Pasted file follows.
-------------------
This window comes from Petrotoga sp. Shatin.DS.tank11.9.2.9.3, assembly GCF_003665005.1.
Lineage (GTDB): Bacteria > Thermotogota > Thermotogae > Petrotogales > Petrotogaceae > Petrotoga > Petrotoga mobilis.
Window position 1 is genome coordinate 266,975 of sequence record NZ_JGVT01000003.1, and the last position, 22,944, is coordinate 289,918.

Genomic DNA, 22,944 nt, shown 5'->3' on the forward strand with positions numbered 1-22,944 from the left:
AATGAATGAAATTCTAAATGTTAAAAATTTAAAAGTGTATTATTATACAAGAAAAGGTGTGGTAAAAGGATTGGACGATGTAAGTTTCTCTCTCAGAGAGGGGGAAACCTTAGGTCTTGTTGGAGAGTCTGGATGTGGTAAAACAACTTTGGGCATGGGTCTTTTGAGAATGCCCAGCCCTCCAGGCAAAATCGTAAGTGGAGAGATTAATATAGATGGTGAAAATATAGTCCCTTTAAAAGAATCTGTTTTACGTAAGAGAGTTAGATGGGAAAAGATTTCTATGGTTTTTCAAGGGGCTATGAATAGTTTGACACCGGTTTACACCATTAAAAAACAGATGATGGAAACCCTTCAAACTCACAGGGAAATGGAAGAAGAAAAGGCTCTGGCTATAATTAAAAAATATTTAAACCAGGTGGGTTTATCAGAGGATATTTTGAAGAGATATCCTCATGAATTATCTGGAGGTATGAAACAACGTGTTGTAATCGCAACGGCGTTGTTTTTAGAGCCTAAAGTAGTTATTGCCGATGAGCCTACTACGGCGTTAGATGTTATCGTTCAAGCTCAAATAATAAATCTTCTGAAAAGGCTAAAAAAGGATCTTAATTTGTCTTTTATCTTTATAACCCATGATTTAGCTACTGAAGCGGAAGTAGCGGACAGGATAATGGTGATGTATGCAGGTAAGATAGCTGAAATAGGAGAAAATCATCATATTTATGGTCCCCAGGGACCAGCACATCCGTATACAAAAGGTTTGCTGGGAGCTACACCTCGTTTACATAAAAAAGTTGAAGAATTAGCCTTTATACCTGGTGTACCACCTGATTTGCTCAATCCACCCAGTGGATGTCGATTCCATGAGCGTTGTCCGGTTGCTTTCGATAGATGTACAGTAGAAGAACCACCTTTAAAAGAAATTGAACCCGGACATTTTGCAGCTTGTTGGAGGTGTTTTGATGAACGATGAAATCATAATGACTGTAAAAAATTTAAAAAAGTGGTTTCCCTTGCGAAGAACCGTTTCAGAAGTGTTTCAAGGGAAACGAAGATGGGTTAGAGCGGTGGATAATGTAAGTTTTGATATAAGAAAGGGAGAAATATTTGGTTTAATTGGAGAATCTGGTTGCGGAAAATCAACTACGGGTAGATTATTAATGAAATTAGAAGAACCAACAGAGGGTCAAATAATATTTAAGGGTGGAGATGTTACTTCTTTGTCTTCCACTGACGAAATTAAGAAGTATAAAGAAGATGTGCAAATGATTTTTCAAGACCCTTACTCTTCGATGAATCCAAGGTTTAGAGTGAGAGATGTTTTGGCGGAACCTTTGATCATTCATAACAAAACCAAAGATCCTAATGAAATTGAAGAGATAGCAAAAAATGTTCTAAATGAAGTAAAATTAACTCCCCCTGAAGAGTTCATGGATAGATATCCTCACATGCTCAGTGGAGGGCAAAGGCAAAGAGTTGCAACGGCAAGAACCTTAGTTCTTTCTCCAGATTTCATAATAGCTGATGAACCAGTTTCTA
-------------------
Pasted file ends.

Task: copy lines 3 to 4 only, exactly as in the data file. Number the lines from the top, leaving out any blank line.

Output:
Window position 1 is genome coordinate 266,975 of sequence record NZ_JGVT01000003.1, and the last position, 22,944, is coordinate 289,918.

Genomic DNA, 22,944 nt, shown 5'->3' on the forward strand with positions numbered 1-22,944 from the left: